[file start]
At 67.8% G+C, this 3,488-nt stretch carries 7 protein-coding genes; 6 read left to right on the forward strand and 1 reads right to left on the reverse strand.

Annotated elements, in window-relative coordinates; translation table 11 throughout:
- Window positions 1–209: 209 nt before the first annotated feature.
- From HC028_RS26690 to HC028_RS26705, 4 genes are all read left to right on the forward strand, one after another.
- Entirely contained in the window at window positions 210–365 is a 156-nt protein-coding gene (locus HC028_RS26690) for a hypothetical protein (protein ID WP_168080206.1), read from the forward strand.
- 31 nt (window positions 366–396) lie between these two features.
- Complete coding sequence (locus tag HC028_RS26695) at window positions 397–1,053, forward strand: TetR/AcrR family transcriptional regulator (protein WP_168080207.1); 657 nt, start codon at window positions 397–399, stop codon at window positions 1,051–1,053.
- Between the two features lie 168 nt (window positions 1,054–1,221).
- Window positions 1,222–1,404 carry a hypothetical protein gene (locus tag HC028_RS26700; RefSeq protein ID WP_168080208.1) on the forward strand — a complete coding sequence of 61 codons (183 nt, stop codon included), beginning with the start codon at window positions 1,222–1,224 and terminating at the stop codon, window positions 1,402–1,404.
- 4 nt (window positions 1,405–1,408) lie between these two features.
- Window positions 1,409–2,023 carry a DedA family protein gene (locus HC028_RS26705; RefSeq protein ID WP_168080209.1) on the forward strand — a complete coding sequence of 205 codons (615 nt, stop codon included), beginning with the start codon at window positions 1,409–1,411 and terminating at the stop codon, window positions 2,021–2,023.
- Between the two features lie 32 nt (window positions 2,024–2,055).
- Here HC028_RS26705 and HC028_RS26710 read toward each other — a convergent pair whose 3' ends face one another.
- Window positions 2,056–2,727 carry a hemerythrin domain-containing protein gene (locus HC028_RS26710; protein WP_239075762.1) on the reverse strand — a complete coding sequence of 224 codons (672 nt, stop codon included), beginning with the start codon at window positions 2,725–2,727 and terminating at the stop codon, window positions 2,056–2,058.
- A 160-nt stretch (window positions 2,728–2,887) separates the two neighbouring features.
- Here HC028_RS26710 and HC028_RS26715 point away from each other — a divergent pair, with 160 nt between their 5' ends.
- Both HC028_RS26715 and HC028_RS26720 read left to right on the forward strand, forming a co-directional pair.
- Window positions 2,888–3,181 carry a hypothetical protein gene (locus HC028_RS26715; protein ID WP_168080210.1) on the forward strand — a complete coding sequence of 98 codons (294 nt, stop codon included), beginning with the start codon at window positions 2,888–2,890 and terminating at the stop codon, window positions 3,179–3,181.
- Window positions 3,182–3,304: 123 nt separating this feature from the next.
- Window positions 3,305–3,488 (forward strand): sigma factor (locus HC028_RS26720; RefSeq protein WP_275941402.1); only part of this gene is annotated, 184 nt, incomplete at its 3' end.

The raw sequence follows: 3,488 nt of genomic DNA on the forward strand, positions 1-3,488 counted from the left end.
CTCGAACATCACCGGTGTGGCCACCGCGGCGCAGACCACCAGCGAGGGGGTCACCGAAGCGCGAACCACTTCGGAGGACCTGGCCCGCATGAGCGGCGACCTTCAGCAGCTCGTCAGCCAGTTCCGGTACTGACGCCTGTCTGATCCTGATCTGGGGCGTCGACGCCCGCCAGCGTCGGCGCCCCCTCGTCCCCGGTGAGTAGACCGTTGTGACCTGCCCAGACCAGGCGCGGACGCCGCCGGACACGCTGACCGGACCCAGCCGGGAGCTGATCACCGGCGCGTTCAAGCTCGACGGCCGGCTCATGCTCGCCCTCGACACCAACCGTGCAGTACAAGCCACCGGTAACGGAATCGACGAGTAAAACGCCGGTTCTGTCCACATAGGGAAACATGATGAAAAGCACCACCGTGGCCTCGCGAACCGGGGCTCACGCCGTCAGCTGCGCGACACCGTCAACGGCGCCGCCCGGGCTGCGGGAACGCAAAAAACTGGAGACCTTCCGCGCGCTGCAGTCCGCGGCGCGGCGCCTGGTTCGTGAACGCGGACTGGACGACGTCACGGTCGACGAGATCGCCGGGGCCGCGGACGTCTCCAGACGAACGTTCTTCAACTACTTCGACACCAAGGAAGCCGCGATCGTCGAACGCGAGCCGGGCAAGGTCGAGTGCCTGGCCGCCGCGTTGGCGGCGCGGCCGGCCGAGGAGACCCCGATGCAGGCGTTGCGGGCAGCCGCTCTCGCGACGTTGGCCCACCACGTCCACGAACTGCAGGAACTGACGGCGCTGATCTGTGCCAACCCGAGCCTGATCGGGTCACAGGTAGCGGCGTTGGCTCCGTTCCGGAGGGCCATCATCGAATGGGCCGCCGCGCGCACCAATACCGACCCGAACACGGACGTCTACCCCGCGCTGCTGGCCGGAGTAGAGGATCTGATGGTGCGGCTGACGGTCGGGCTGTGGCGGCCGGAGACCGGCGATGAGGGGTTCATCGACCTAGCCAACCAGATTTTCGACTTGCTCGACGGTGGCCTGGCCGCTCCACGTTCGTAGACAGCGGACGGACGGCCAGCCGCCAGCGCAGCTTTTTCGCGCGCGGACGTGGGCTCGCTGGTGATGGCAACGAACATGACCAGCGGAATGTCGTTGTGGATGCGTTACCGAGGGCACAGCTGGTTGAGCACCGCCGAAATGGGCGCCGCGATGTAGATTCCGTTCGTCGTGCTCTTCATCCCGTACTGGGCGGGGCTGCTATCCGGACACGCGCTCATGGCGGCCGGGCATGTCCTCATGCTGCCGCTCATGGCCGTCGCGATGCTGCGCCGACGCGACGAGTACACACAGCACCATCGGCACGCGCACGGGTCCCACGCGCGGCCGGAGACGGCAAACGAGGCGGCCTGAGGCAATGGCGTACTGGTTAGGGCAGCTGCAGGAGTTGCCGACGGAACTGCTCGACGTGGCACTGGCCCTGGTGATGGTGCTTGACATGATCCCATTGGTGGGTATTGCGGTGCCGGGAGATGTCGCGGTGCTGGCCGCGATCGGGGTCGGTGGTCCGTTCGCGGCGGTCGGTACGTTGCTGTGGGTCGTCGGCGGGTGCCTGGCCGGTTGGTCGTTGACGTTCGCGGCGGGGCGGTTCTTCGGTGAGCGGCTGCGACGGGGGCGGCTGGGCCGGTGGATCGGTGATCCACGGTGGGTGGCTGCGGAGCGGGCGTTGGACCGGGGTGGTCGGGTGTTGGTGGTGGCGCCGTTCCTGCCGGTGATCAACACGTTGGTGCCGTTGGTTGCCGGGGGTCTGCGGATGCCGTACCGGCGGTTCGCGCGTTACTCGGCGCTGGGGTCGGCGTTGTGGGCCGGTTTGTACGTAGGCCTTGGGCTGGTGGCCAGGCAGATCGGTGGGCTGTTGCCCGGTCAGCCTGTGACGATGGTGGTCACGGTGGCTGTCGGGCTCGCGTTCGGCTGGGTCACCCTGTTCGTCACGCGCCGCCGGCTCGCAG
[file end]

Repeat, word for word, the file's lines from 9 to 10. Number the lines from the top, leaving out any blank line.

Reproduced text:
- Window positions 1,222–1,404 carry a hypothetical protein gene (locus tag HC028_RS26700; RefSeq protein ID WP_168080208.1) on the forward strand — a complete coding sequence of 61 codons (183 nt, stop codon included), beginning with the start codon at window positions 1,222–1,224 and terminating at the stop codon, window positions 1,402–1,404.
- 4 nt (window positions 1,405–1,408) lie between these two features.